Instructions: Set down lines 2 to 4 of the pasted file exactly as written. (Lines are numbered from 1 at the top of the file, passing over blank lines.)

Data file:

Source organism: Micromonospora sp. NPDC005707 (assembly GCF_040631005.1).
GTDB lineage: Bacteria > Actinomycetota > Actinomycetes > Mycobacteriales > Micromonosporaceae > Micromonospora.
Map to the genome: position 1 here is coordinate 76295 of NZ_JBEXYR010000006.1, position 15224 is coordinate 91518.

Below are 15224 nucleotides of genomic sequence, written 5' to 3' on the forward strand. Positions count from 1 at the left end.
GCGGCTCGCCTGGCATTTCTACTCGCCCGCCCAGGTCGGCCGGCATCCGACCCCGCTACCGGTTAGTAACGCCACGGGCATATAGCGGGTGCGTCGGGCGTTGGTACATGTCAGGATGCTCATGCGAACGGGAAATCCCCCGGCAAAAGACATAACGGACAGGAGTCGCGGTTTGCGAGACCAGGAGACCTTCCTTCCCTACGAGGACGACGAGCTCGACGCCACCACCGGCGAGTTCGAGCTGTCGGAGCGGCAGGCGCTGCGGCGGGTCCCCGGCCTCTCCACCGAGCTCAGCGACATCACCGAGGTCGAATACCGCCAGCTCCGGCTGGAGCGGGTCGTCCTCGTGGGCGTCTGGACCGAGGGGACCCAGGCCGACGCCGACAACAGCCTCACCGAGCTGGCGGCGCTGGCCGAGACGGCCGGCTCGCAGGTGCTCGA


GTDB lineage: Bacteria > Actinomycetota > Actinomycetes > Mycobacteriales > Micromonosporaceae > Micromonospora.
Map to the genome: position 1 here is coordinate 76295 of NZ_JBEXYR010000006.1, position 15224 is coordinate 91518.

Below are 15224 nucleotides of genomic sequence, written 5' to 3' on the forward strand. Positions count from 1 at the left end.